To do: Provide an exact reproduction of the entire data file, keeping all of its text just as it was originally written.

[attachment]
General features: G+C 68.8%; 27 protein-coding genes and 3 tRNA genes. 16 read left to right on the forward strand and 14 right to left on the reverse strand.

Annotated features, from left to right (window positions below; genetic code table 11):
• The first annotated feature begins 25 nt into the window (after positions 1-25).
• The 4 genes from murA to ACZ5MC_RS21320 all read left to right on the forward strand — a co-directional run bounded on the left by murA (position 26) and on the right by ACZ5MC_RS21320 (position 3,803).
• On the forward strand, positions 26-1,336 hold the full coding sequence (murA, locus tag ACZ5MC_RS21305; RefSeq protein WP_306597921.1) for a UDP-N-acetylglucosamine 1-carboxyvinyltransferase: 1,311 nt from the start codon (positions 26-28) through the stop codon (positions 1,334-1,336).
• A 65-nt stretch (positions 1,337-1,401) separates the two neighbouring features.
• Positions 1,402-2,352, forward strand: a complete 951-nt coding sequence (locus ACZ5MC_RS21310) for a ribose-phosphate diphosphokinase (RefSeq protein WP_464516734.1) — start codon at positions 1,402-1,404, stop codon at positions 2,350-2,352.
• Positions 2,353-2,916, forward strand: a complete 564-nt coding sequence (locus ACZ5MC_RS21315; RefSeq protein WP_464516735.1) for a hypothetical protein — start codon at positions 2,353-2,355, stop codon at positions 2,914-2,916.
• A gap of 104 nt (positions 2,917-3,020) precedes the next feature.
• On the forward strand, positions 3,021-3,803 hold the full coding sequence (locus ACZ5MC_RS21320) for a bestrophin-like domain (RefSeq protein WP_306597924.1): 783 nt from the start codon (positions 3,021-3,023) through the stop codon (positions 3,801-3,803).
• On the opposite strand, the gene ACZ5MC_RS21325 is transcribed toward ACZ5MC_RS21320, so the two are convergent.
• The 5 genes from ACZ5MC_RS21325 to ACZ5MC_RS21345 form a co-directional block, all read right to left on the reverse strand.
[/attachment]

General features: G+C 68.8%; 27 protein-coding genes and 3 tRNA genes. 16 read left to right on the forward strand and 14 right to left on the reverse strand.

Annotated features, from left to right (window positions below; genetic code table 11):
• The first annotated feature begins 25 nt into the window (after positions 1-25).
• The 4 genes from murA to ACZ5MC_RS21320 all read left to right on the forward strand — a co-directional run bounded on the left by murA (position 26) and on the right by ACZ5MC_RS21320 (position 3,803).
• On the forward strand, positions 26-1,336 hold the full coding sequence (murA, locus tag ACZ5MC_RS21305; RefSeq protein WP_306597921.1) for a UDP-N-acetylglucosamine 1-carboxyvinyltransferase: 1,311 nt from the start codon (positions 26-28) through the stop codon (positions 1,334-1,336).
• A 65-nt stretch (positions 1,337-1,401) separates the two neighbouring features.
• Positions 1,402-2,352, forward strand: a complete 951-nt coding sequence (locus ACZ5MC_RS21310) for a ribose-phosphate diphosphokinase (RefSeq protein WP_464516734.1) — start codon at positions 1,402-1,404, stop codon at positions 2,350-2,352.
• Positions 2,353-2,916, forward strand: a complete 564-nt coding sequence (locus ACZ5MC_RS21315; RefSeq protein WP_464516735.1) for a hypothetical protein — start codon at positions 2,353-2,355, stop codon at positions 2,914-2,916.
• A gap of 104 nt (positions 2,917-3,020) precedes the next feature.
• On the forward strand, positions 3,021-3,803 hold the full coding sequence (locus ACZ5MC_RS21320) for a bestrophin-like domain (RefSeq protein WP_306597924.1): 783 nt from the start codon (positions 3,021-3,023) through the stop codon (positions 3,801-3,803).
• On the opposite strand, the gene ACZ5MC_RS21325 is transcribed toward ACZ5MC_RS21320, so the two are convergent.
• The 5 genes from ACZ5MC_RS21325 to ACZ5MC_RS21345 form a co-directional block, all read right to left on the reverse strand.